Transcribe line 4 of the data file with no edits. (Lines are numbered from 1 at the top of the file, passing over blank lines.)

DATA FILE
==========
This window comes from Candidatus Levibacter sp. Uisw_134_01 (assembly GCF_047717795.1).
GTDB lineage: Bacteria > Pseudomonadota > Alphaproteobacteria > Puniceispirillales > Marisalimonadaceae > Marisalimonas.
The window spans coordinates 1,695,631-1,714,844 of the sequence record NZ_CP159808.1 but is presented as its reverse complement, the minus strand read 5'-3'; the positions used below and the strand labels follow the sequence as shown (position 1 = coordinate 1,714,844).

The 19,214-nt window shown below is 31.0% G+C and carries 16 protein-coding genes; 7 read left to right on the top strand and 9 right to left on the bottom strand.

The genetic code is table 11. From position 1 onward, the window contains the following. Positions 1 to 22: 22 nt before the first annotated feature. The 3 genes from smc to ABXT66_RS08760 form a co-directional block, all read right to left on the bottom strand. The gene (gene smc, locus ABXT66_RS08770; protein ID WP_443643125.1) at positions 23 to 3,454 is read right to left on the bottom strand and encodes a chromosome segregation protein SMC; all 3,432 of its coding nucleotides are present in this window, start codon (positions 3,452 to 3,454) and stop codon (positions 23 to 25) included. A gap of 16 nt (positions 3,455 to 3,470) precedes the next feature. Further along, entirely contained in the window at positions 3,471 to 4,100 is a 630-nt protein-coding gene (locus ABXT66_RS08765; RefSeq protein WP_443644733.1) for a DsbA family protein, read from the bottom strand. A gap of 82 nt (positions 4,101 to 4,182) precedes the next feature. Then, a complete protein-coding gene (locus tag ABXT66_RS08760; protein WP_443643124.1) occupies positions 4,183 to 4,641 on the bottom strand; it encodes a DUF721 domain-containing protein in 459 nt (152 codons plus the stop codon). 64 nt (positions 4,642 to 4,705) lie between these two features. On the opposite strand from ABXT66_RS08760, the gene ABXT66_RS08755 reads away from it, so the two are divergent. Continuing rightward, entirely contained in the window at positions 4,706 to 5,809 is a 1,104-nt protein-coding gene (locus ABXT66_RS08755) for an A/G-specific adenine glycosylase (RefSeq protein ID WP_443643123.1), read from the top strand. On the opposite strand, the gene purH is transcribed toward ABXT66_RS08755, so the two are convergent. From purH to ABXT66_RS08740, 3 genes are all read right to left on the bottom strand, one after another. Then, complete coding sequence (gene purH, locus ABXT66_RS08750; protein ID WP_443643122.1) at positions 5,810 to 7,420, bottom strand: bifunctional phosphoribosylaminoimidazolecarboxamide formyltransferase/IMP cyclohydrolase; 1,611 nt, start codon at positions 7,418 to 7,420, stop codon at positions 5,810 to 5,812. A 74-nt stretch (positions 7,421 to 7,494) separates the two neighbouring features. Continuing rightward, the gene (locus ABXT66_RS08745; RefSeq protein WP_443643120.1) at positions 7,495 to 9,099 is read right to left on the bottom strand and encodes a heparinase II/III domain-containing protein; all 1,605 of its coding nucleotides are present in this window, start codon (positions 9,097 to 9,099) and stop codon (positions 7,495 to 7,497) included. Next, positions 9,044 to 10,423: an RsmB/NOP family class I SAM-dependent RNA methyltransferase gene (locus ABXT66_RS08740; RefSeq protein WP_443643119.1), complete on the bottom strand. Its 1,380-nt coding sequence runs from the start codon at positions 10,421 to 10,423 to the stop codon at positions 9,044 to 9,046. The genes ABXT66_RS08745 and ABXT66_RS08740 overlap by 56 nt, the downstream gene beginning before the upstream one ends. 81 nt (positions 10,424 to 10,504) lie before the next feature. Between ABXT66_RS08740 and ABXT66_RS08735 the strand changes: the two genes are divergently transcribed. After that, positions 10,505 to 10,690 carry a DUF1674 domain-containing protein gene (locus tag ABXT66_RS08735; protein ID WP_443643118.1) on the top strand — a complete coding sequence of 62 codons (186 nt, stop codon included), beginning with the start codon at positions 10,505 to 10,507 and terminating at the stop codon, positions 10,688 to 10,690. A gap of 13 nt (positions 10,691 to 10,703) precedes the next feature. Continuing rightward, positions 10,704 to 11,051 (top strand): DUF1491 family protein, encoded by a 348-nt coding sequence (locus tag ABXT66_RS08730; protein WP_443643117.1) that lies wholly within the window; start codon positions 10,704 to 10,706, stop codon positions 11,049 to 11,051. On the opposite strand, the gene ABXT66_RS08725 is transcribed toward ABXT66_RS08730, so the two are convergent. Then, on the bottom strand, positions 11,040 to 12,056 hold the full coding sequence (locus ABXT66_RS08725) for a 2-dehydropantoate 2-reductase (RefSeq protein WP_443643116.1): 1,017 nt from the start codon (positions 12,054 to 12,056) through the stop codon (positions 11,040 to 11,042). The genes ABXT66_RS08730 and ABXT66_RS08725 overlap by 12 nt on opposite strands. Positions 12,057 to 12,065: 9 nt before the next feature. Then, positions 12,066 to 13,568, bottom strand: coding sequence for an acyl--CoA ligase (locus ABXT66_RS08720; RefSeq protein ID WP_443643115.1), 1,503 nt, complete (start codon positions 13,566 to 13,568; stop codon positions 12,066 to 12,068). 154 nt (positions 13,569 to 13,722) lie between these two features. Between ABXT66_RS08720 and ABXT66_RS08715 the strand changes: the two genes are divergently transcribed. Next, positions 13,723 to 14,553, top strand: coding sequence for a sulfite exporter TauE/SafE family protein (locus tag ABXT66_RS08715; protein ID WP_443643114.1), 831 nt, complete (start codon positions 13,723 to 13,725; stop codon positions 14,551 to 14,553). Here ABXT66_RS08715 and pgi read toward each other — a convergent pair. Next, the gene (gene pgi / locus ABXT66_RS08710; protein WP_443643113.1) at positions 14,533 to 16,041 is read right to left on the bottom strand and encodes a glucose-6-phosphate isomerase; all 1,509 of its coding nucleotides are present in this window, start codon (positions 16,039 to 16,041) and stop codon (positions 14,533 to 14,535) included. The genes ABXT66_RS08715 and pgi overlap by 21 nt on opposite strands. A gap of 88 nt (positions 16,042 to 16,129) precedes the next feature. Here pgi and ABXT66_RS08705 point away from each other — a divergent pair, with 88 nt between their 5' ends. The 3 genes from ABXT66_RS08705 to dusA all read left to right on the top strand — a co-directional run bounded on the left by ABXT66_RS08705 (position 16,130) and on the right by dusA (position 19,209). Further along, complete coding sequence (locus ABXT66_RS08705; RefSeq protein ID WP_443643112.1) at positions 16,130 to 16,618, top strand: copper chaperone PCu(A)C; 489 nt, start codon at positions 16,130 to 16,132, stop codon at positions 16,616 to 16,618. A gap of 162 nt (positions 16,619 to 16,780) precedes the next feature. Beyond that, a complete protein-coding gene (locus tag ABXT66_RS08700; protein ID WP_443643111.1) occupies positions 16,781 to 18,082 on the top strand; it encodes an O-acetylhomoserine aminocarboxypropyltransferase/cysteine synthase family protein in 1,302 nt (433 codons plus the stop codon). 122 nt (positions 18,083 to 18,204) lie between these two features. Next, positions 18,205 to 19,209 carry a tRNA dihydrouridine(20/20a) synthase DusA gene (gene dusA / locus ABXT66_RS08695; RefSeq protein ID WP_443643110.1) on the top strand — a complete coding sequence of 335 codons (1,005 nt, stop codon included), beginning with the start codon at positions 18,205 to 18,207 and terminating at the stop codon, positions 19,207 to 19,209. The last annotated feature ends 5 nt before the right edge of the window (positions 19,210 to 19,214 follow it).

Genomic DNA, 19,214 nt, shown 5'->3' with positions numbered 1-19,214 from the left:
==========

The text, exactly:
The 19,214-nt window shown below is 31.0% G+C and carries 16 protein-coding genes; 7 read left to right on the top strand and 9 right to left on the bottom strand.